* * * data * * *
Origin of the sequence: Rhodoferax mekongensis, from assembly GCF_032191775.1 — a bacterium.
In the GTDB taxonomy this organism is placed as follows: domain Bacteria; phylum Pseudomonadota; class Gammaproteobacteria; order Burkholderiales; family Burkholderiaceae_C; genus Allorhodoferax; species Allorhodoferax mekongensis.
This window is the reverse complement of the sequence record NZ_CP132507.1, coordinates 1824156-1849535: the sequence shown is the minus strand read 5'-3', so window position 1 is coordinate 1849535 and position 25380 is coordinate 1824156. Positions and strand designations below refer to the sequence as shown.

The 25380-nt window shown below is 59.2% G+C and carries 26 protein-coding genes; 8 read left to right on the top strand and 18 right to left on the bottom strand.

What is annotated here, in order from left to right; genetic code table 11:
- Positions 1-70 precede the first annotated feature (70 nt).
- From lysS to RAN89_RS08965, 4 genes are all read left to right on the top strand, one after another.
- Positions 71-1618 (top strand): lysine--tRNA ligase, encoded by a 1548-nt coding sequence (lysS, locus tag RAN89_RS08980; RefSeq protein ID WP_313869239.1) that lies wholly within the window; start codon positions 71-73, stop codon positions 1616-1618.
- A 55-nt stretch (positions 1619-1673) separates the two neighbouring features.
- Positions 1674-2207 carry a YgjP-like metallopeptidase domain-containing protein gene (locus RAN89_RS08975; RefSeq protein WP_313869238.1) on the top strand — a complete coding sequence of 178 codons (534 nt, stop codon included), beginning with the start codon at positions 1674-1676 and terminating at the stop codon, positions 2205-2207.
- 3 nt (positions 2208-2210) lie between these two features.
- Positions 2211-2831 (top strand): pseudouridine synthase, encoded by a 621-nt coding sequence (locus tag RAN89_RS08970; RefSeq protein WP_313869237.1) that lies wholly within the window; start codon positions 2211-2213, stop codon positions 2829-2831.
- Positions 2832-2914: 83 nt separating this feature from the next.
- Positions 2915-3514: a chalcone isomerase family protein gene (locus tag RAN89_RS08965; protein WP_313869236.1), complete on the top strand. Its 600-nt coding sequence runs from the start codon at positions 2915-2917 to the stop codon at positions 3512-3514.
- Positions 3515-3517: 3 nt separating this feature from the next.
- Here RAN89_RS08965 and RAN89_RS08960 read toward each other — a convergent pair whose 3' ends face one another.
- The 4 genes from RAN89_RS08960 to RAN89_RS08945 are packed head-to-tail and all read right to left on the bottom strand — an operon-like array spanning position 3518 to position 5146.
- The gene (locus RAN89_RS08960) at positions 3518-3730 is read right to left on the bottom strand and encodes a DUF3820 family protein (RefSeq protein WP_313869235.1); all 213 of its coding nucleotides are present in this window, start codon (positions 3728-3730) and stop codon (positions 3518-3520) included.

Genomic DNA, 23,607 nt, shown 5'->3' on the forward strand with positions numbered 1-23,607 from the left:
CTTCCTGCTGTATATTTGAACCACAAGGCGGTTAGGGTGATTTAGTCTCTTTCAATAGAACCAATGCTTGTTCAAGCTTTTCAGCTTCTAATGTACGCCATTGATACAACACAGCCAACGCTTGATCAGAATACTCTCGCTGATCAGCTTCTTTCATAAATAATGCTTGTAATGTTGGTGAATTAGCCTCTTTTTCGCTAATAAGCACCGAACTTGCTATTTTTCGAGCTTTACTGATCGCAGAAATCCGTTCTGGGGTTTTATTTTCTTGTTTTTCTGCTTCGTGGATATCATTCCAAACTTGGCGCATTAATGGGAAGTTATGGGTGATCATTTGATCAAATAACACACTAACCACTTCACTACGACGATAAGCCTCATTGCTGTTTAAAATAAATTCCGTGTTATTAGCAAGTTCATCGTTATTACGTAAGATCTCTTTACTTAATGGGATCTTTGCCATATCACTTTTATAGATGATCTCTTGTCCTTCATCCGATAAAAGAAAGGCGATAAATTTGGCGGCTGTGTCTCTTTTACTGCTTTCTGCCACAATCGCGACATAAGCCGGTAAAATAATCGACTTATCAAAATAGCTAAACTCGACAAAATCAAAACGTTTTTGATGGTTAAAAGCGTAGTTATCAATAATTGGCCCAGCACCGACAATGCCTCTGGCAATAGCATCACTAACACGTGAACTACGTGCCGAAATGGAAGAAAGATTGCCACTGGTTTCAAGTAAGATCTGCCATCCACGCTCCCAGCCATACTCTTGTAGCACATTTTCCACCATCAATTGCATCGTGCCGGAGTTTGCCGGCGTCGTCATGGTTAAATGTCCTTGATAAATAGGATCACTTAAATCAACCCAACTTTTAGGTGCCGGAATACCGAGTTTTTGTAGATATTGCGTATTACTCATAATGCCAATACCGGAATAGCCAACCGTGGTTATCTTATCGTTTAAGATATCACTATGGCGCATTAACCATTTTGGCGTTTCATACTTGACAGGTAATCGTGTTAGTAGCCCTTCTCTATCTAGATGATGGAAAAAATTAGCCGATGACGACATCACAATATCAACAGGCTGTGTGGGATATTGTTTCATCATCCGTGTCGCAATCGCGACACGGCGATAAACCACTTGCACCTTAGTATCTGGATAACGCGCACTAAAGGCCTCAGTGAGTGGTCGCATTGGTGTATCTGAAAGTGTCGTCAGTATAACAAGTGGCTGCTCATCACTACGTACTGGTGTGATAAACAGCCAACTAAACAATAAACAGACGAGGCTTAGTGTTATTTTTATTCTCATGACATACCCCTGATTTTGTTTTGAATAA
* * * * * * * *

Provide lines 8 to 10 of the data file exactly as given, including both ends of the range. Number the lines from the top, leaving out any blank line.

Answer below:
- Positions 71-1618 (top strand): lysine--tRNA ligase, encoded by a 1548-nt coding sequence (lysS, locus tag RAN89_RS08980; RefSeq protein ID WP_313869239.1) that lies wholly within the window; start codon positions 71-73, stop codon positions 1616-1618.
- A 55-nt stretch (positions 1619-1673) separates the two neighbouring features.
- Positions 1674-2207 carry a YgjP-like metallopeptidase domain-containing protein gene (locus RAN89_RS08975; RefSeq protein WP_313869238.1) on the top strand — a complete coding sequence of 178 codons (534 nt, stop codon included), beginning with the start codon at positions 1674-1676 and terminating at the stop codon, positions 2205-2207.